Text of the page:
March 14th, 2019. 5pm. Rain begins to fall, heavy rains. Strong winds begin blowing, and water levels start to rise. Flash floods and rushing waters charge through villages. It is the start of one of the worst weather related disasters in Africa.
“People in the village came to use my house to find higher ground. Then we realized water had risen and entered the house”.
The rushing waters were knocking on doors, houses were submerged, and water levels were rising above head height. Cyclone Idai was on their doorstep.
Stephano and Mary were at home with their children when the rains and flooding began to hit Malawi. “The flood that caused houses to fall started at 11pm”.
Flash floods ripped through some villages so fast that families had no time to grab their belongings, the rushing waters took everything they owned. The speed that waters encroached on numerous villages still sticks in people’s minds. The water was so fast that even a person could have been taken away.
“We were carrying the kids and putting them in trees…when we saw there was more water coming, we would take them to a higher tree.”
Families spoke of their terrified rush to escape, parents carrying children on their shoulders, the fear they felt as the waters continue to rise, the ever present worry that they would not make it.
Stephano and Mary, like many others in surrounding villages, lost their home, their livestock, and their livelihood when Cyclone Idai struck.
LIFE AFTER IDAI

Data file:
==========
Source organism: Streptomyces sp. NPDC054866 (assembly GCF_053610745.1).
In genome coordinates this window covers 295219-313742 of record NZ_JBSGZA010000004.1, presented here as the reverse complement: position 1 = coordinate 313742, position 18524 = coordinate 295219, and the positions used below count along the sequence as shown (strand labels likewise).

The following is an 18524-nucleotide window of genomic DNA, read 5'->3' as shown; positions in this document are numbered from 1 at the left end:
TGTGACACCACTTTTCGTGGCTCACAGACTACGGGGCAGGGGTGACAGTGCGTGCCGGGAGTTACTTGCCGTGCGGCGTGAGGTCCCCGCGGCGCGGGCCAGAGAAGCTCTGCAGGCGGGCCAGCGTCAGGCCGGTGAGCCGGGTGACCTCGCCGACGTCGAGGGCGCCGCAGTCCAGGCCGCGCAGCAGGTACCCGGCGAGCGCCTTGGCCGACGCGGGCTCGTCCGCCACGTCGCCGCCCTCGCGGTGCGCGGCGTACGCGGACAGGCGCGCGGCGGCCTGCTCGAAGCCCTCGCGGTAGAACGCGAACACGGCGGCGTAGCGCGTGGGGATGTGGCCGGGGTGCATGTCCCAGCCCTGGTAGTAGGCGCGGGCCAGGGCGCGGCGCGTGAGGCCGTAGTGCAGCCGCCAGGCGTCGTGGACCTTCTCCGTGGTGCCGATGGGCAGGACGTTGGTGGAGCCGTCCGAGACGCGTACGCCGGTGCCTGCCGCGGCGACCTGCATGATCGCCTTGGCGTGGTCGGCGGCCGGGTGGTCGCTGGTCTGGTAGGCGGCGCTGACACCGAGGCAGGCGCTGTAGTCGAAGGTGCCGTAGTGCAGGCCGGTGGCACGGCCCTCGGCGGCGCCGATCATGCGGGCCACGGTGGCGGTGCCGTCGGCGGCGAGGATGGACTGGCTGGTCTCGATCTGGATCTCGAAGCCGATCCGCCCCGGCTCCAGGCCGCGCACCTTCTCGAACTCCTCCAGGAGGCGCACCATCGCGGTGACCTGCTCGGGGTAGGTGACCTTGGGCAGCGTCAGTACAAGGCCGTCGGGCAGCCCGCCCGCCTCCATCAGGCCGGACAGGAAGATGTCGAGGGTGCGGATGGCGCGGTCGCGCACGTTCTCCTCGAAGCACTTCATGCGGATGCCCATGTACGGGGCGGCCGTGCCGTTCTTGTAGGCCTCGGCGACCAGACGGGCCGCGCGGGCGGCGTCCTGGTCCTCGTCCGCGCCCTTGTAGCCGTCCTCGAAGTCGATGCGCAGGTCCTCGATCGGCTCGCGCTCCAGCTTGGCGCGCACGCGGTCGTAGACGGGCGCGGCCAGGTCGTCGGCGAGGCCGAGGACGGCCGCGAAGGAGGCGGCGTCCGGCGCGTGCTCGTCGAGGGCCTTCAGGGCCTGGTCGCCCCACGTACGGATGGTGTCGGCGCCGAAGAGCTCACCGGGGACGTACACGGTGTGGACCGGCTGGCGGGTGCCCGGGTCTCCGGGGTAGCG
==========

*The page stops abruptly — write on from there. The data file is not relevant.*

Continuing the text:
Flood water and rains had rendered homes into piles of mud covered brick. Former homes had lost roofs, walls were falling down, collapsing into sodden red-brown mud. The only sound was the distant river and a gentle breeze in the trees, and deserted villages were left with pools of stagnant water hosting ducks and chicks.
In one village, ShelterBox teams were met with the sad sight of harvest-ready crops decimated by rushing flood waters. Months of work reduced to broken husks of what would have fed a family, clearly showing the strength and direction of the passing water.
As teams moved to neighbouring villages they were greeted by the hubbub of children’s chatter and play. Life continued. However in collective centres – schools, churches, old factories – the rooms were crowded, and the energy subdued. They lacked privacy, and did not feel like home.
“Sleeping in a crowded environment was not respectful… we were concerned with where we were going to live” Mary told us of her stay.”
“When we moved from the flood to the factory, we were not doing any work, it was like we were dead… we were not thinking about the future because we were worried, what will we do? What will help us?… They were big problems”
Watch Stephano's Journey
The Path to Self-Recovery
Some of us are receiving help but we are also working in order for things to get better. That’s why we work, because we are looking to the future.”
With tools and emergency shelter, communities in Malawi have been able to move from focusing on immediate problems – like where to sleep tonight – to planning for a better tomorrow.
Your support enabled 2,000 families in Malawi to start rebuilding their homes. With the tarps and tools they received from ShelterBox, the skills and determination of people like Stephano, and by coming together as a community, families are returning to everyday life.
Creating a Home
My meaning of a home has changed now, this place is now home. But in its current state, it’s a home of hope.”